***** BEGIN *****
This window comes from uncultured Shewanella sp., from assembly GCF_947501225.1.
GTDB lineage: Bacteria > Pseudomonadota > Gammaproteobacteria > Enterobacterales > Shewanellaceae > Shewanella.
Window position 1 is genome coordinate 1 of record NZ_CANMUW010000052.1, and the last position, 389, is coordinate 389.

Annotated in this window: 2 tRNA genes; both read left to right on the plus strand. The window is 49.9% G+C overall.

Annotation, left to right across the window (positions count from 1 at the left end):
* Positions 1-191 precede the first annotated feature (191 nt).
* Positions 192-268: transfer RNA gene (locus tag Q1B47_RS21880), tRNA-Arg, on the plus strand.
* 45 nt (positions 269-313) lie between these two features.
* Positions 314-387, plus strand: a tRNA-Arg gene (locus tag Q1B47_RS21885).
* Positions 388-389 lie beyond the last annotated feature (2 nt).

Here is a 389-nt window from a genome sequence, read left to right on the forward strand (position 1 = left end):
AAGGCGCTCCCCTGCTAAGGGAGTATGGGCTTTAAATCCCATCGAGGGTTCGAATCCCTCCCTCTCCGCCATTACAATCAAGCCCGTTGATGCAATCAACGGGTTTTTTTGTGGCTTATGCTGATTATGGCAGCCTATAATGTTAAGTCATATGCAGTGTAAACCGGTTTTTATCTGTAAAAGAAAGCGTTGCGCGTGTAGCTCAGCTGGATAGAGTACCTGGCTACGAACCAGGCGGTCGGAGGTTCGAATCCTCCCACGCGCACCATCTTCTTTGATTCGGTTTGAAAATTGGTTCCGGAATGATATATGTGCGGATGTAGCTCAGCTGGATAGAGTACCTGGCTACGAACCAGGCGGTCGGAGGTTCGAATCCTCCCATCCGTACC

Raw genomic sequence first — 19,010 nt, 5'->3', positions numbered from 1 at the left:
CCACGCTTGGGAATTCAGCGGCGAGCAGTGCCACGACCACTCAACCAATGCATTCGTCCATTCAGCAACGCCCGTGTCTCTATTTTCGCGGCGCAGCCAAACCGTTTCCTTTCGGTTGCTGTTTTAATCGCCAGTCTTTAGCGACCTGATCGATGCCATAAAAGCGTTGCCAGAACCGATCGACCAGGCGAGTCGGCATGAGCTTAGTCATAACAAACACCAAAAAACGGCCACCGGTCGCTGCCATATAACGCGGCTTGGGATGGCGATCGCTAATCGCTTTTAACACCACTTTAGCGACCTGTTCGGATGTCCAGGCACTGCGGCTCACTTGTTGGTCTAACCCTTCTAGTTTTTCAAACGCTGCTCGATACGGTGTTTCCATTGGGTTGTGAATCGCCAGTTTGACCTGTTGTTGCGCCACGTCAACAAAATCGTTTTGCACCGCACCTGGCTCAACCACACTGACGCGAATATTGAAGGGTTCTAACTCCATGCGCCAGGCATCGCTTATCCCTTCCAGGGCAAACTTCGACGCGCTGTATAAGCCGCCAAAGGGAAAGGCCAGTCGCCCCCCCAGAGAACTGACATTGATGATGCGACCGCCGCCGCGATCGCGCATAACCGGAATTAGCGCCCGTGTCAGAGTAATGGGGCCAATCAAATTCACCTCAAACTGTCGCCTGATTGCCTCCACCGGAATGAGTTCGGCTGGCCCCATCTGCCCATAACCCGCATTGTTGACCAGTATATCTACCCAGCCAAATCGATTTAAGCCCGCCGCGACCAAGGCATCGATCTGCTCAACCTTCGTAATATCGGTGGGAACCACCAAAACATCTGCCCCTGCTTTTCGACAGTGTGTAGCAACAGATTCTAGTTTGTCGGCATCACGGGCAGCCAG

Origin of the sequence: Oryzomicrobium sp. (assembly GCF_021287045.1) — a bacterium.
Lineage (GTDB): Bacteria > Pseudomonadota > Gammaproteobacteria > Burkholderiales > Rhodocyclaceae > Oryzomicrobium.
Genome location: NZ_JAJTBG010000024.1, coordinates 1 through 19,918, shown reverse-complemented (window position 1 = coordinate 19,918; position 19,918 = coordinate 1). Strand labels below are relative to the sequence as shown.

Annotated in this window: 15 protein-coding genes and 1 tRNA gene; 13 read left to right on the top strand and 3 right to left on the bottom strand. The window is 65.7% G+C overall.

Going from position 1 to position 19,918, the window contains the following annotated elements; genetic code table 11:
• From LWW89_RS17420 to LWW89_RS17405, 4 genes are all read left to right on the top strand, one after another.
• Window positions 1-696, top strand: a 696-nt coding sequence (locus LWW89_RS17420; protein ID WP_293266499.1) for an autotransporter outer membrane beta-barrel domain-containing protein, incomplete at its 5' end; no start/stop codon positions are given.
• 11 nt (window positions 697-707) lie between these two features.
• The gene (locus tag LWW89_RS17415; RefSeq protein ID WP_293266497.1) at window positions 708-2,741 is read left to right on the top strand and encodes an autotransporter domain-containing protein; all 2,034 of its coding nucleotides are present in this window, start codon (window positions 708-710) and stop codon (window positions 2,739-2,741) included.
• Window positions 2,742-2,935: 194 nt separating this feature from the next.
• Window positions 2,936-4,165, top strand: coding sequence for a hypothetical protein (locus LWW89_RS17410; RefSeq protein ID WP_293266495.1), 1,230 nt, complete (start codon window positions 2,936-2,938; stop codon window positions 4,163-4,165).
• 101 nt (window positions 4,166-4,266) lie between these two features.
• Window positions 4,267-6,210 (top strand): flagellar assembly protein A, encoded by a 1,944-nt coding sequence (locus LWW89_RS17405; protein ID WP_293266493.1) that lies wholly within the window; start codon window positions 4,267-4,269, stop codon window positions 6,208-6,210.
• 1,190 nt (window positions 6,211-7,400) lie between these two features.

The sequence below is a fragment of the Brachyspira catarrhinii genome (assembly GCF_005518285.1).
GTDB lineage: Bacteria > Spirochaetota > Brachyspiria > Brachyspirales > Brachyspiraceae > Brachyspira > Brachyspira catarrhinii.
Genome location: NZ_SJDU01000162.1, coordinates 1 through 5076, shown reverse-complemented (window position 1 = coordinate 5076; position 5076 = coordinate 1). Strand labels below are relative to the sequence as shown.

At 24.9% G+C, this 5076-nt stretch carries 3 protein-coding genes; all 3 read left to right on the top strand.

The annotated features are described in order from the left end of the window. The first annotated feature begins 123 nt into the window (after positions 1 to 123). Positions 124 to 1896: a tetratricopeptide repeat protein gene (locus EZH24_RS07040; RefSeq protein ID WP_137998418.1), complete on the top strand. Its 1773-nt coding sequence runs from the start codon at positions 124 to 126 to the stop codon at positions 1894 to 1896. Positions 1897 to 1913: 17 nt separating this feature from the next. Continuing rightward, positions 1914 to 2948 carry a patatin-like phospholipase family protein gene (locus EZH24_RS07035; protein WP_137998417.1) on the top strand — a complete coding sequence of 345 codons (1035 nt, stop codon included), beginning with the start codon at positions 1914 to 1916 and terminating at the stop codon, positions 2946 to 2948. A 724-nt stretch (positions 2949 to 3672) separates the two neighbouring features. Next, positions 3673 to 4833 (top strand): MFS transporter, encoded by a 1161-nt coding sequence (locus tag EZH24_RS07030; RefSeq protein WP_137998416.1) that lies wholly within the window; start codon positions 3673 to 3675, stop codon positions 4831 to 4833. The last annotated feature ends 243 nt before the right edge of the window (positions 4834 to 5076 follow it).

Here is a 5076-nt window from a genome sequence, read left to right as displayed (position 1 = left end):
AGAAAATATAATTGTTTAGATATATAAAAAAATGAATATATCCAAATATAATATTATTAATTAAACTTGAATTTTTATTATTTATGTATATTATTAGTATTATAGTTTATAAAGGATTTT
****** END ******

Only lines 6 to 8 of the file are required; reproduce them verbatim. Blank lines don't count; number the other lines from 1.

* Positions 1-191 precede the first annotated feature (191 nt).
* Positions 192-268: transfer RNA gene (locus tag Q1B47_RS21880), tRNA-Arg, on the plus strand.
* 45 nt (positions 269-313) lie between these two features.